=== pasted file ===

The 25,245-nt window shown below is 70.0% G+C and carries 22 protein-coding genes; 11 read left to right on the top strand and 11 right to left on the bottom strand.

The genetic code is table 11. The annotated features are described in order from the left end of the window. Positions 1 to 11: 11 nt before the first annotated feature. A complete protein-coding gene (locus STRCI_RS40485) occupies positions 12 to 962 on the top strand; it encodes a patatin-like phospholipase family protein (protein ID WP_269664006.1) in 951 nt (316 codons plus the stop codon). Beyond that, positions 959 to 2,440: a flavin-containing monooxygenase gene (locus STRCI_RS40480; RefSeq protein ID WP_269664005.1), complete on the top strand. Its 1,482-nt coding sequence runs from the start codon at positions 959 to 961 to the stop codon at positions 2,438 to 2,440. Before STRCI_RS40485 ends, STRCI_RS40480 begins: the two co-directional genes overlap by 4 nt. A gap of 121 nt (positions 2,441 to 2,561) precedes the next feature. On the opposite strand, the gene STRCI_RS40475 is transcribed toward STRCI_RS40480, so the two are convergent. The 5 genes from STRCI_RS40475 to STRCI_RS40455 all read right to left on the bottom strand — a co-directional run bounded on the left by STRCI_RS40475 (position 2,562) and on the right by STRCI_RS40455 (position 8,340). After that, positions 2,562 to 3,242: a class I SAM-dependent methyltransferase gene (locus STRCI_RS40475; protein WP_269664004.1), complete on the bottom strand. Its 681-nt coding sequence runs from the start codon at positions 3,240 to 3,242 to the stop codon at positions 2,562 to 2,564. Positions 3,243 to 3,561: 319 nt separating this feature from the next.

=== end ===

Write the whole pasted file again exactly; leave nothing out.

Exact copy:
The 25,245-nt window shown below is 70.0% G+C and carries 22 protein-coding genes; 11 read left to right on the top strand and 11 right to left on the bottom strand.

The genetic code is table 11. The annotated features are described in order from the left end of the window. Positions 1 to 11: 11 nt before the first annotated feature. A complete protein-coding gene (locus STRCI_RS40485) occupies positions 12 to 962 on the top strand; it encodes a patatin-like phospholipase family protein (protein ID WP_269664006.1) in 951 nt (316 codons plus the stop codon). Beyond that, positions 959 to 2,440: a flavin-containing monooxygenase gene (locus STRCI_RS40480; RefSeq protein ID WP_269664005.1), complete on the top strand. Its 1,482-nt coding sequence runs from the start codon at positions 959 to 961 to the stop codon at positions 2,438 to 2,440. Before STRCI_RS40485 ends, STRCI_RS40480 begins: the two co-directional genes overlap by 4 nt. A gap of 121 nt (positions 2,441 to 2,561) precedes the next feature. On the opposite strand, the gene STRCI_RS40475 is transcribed toward STRCI_RS40480, so the two are convergent. The 5 genes from STRCI_RS40475 to STRCI_RS40455 all read right to left on the bottom strand — a co-directional run bounded on the left by STRCI_RS40475 (position 2,562) and on the right by STRCI_RS40455 (position 8,340). After that, positions 2,562 to 3,242: a class I SAM-dependent methyltransferase gene (locus STRCI_RS40475; protein WP_269664004.1), complete on the bottom strand. Its 681-nt coding sequence runs from the start codon at positions 3,240 to 3,242 to the stop codon at positions 2,562 to 2,564. Positions 3,243 to 3,561: 319 nt separating this feature from the next.